1037 — Improving General Medical Care for Patients with Bipolar Disorder: A Randomized, Controlled Trial
Kilbourne AM (VA Pittsburgh CHERP) , Bauer MS
(Providence VAMC), Nossek A
(VA Pittsburgh), Drill LJ
(VA Pittsburgh), Cooley S
(VA Pittsburgh), Post EP
(University of Pittsburgh)
Medical comorbidities, especially cardiovascular disease (CVD) occur disproportionately in bipolar disorder. However, the quality of medical care and medical outcomes for persons with bipolar or other mental disorders are suboptimal. Manual-based treatment models such as the Chronic Care Model (CCM) can address CVD risk and may be a cost-efficient approach for improving coordination and continuity of medical care in mental health settings. We pilot-tested a medical CCM for bipolar disorder (“BCM”) and determined whether, compared to usual care, veterans randomized to receive the BCM had improved outcomes.
Patients (N=60) with bipolar disorder and a CVD-related condition were consented, enrolled, and randomized to receive the BCM or usual care. The BCM consisted of 1) self-management sessions based on the Bauer Life Goals program (VA Cooperative Studies #430), focused on bipolar disorder symptom control and modified to address diet/exercise habits and provider engagement, 2) telephone care management to coordinate medical/psychiatric care, and 3) guideline dissemination focused on medical issues in bipolar disorder. Patients completed outcome assessments at baseline, 3, and 6 months, and analysis of variance was used to compare changes in outcomes between BCM and usual care groups.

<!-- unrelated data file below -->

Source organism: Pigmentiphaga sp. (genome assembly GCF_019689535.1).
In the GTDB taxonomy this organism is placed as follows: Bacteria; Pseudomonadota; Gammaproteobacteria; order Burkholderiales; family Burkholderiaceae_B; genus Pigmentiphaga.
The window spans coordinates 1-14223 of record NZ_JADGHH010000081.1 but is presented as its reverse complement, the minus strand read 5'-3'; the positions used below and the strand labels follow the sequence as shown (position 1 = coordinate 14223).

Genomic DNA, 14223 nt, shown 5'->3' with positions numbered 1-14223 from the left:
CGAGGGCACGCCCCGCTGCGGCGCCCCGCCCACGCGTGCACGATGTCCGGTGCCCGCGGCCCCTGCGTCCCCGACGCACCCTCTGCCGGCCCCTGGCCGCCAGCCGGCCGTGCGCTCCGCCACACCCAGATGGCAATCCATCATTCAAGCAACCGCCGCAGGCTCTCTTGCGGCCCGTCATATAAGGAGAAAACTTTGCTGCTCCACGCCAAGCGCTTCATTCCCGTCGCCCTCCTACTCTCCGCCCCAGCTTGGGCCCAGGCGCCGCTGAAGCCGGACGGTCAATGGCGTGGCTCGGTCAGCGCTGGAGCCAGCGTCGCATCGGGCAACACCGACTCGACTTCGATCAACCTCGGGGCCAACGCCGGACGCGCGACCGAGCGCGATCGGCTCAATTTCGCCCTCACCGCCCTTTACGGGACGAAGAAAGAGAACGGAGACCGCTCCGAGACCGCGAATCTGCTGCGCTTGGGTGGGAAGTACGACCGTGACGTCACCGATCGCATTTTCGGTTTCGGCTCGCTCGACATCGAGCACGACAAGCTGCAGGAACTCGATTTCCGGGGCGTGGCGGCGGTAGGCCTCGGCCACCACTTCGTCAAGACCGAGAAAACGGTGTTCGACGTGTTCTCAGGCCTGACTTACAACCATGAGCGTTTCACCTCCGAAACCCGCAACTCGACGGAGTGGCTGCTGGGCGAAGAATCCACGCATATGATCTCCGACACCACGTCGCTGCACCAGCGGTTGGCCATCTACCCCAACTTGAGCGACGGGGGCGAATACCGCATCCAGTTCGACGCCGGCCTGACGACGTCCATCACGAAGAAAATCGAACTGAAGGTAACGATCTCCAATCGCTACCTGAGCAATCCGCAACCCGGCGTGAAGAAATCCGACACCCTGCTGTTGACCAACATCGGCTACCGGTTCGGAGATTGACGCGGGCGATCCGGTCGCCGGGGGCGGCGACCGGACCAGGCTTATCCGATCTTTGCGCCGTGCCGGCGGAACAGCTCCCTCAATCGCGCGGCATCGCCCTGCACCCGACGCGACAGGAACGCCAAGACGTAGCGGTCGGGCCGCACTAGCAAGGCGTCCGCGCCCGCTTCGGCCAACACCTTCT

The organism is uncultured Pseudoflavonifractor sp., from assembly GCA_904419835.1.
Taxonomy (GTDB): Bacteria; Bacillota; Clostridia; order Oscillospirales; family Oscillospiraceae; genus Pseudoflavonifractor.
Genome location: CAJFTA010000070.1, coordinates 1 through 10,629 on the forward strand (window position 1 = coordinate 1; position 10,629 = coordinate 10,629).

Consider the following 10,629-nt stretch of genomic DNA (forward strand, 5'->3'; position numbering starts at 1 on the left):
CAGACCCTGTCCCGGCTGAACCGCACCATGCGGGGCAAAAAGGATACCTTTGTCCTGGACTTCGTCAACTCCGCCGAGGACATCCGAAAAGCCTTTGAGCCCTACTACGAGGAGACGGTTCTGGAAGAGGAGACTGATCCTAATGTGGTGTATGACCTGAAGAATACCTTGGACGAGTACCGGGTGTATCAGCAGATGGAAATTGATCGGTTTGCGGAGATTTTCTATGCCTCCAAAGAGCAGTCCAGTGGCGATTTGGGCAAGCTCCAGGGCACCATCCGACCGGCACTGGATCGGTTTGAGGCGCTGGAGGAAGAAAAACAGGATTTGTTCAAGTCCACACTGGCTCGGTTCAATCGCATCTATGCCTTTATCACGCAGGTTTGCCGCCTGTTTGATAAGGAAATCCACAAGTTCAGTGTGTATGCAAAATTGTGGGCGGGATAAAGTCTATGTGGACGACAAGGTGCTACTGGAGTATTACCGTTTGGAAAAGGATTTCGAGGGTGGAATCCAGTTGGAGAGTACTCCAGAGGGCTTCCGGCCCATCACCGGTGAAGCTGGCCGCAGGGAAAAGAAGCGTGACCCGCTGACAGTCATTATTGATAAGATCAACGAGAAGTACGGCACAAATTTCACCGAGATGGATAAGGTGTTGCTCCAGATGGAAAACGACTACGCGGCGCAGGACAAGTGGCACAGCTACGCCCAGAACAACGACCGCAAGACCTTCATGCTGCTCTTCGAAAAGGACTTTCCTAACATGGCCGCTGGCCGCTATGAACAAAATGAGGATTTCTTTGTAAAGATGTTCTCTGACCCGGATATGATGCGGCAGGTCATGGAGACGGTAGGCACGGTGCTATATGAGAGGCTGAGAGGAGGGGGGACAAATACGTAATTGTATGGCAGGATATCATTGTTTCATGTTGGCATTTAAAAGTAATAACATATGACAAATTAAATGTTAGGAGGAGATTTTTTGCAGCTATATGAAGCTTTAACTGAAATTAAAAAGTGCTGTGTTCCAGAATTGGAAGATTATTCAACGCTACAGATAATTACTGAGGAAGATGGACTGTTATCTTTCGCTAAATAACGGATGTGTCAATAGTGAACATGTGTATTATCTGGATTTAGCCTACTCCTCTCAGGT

Among study participants (mean age=55, 11% female, 9% African-American), 52% had >=2 CVD-related conditions. Three-month outcomes revealed that changes in SF-12 physical health scores were greater for the BCM compared to usual care (F=3.77,p=0.05). Changes in euthymic (well-being) symptoms were also greater in the BCM compared to usual care group (F=4.86,p=0.03).
The BCM may improve outcomes for veterans with bipolar disorder and co-occurring CVD, and is a promising model for psychiatric settings that cannot afford co-locating medical providers.
Bipolar disorder is a highly disabling condition associated with substantial societal costs. Patients with bipolar disorder are especially at risk for CVD because of alternating manic and depressive symptoms that lead to nonadherence, overeating, and sedentary behavior. Improving medical outcomes for persons with bipolar disorder and other serious mental illnesses is a priority articulated by the VA Mental Health Strategic Plan. Our findings will help inform the business case for implementing CCMs for veterans with mental disorders across the VA.